Ralph Stanley-led bluegrass festival the first in month-long series of big shows.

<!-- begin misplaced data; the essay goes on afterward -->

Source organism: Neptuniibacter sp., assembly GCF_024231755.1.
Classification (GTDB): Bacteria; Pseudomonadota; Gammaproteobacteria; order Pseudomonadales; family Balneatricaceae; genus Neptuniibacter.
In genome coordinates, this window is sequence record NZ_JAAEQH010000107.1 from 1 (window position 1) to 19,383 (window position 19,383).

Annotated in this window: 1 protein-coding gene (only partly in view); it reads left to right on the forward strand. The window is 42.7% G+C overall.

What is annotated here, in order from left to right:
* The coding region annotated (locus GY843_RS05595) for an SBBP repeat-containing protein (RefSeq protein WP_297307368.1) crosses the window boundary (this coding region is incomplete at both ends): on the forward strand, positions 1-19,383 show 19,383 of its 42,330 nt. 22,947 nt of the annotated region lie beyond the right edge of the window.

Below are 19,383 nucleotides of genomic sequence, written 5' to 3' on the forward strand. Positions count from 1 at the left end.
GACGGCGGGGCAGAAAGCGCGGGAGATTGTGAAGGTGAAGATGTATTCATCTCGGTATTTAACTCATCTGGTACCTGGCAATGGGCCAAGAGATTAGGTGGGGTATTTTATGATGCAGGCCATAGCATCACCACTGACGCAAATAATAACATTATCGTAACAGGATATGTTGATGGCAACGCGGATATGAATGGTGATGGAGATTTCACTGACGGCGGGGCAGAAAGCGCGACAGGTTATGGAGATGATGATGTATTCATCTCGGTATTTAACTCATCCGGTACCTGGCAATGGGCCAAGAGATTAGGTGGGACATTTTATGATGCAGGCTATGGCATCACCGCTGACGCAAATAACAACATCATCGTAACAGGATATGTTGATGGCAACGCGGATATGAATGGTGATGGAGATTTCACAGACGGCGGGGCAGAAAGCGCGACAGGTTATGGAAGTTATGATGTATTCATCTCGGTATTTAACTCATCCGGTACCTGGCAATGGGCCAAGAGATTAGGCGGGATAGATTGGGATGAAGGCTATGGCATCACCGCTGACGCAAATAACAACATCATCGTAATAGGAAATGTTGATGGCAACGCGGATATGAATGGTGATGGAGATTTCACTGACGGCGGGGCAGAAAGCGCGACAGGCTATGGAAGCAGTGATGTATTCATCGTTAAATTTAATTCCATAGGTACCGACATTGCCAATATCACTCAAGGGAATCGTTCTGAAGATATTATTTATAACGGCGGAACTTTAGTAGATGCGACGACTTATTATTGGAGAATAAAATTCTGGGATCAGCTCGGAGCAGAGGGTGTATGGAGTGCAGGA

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Bluegrass music icon Ralph Stanley and his group, the Clinch Mountain Boys, will highlight the Eureka Springs Bluegrass Festival beginning Thursday, Aug. 26. It’s the first in a series of major events in Eureka Springs during the next month. The annual Eureka Springs Jazz Festival is Sept. 17-19, while country-rock/folk star Ani DiFranco will bring her “Vote Dammit” tour to Eureka Springs with the Indigo Girls and comedian Suzanne Westerhoefen on Sept. 23. The city’s renovated historic auditorium will serve as the base for the festivals as well as playing host for the DiFranco concert. The 77-year-old Stanley, whose already legendary status got a boost with the popularity of the “O Brother, Where Art Thou?” soundtrack, is the headliner for two shows, at 3 p.m. and 8 p.m. Friday, Aug. 27. Tickets are $25 for the matinee and $30 for the evening show. The Mike Snider String Band is among three acts kicking off the festival Thursday, with shows at 3 p.m. and 8 p.m. The Nashville Bluegrass Band headlines the 3 p.m. and 8 p.m. shows on Saturday, along with the Williams and Clark Expedition and Jesse McReynolds and the Virginia Boys. Tickets are $25 for the afternoon show and $30 at night. The event concludes with a 3 p.m. gospel show Sunday featuring Al Brumley and Brightwater Junction, the Williams Family, Ozark Alliance and Eversong. Tickets are $15. Call 888-855-7823 for ticket availability. Stanley was inducted into the historic Grand Ole Opry in 2000, received the Living Legend award from the Library of Congress, and was the first recipient of the Traditional American Music award from the National Endowment for the Humanities. Formed in 1985, the Nashville Bluegrass Band has become the most awarded bluegrass band on the music scene, winning Grammys for best bluegrass album for their latest release, “Unleashed,” and best bluegrass recording for “Waitin' for the Hard Times to Go.” Tickets for the DiFranco-Indigo Girls show are $36 and are available by calling 479-253-7788 or 888-855-7823. DiFranco chose Eureka Springs as the only stop in a city under half a million population — and the only stop in Arkansas and the surrounding area — for her “Vote Dammit Tour,” which begins Sept. 10 in Pittsburgh. She performs in Eureka Springs at 8 p.m. Sept. 23. “This is a serious score not only for Eureka Springs but for all of Arkansas,” said Pearl Brick, Eureka Springs’ special events coordinator. “Ani is a phenomenal guitarist, a brilliant vocalist and a passionate patriot who loves her country. Eureka Springs is a perfect fit for Ani and we are thrilled she chose us for this very important tour.” The Indigo Girls — Amy Ray and Emily Saliers — are making three Southern tour stops with DiFranco. The David Grisman Quintet and the Texas-based Los Jazz Vatos highlight the Jazz Festival. B and the Buzz will open for Los Jazz Vatos at 8 p.m. Sept. 17. The David Grisman Quintet, led by mandolin player Grisman, incorporates swing, bluegrass, Latin, jazz and gypsy styles. The group plays at 8 p.m. Sept. 18. Besides two nights of shows at the auditorium, the festival will include jazz music at area clubs, restaurants and hotels, as well as free concerts in the historic Basin Park Bandshell through Sept. 19. Call 888-855-7823 for tickets. On weekend menu: a sub NLR celebrates U.S.S. Razorback Sunday with music, fireworks, celebs. The World-War-II-era submarine U.S.S. Razorback, whose addition to the North Little Rock riverfront will be the start of a planned maritime museum, will be unveiled to the public in a patriotic celebration Sunday, Aug. 29. Music from local groups and military bands, appearances by celebrities and Navy submarine veterans and fireworks off the Main Street Bridge highlight the “American Homecoming” festivities that begin at 2:30 p.m. in the North Shore Riverwalk park. The riverfront park’s three gates — at Willow Street, Maple Street and at the defunct Gator’s Bar — will open at 1 p.m. The event is free. Food and beverages will be available. More than 150 submarine veterans are expected Sunday, representing more than 25 states from Hawaii to Maine. The sub, being prepared for its permanent anchoring in the North Little Rock park, is currently docked near a quarry on the Arkansas River upstream. At about 3:30 p.m. Sunday the sub will move downstream along with a flotilla of pleasure boats to the Clinton Presidential Center and then make its way back upstream to dock at a barge between the Main Street and Broadway bridges. Entertainment will include a performances by Broadway veteran Lawrence Hamilton, the U.S. Ceremonial Navy Band, the 106th U.S. Army Band, the Navy Jazz Band, local groups the Groan-Ups and Deja Voodoo, international cruise line performers Donna and Barry Humphries, the University of Arkansas pep band and pom squad, the Arkansas Twisters’ Sirens dance team, and flyovers by the Arkansas Air National Guard and North Little Rock Antique Plane Squad. State political figures and other dignitaries are expected to attend. The fireworks, which culminate the event, will begin about 9 p.m. Parking is available at Alltel Arena and other lots around Main Street. Public tours of the sub will run from Monday, Aug. 30 through Sept. 5 from 2 p.m. to 6 p.m. each day, with the exception of Sept. 4, when tours are 10 a.m. to 4 p.m. Call 758-1424. On Saturday, Aug. 28, North Little Rock’s Laman Public Library will be offering special showings of WWII-era submarine movies, including 1958’s “Run Silent, Run Deep,” starring Clark Gable and Burt Lancaster, and the 1943 romantic adventure “Crash Dive,” starring Tyrone Power and Anne Baxter. The submarine movie doubleheader will begin at 1 p.m. and is free. Laman Public Library is at 2801 N. Orange St. in North Little Rock. Call 758-1720. The sub, named for a species of whale and commissioned in 1944, was present at the Japanese surrender in 1945. It was decommissioned by the Navy in 1970 and transferred to the Turkish navy. North Little Rock acquired the sub from the Turkish navy for $39,685 in salvage costs and officials have spent the past six months getting the sub to its permanent home.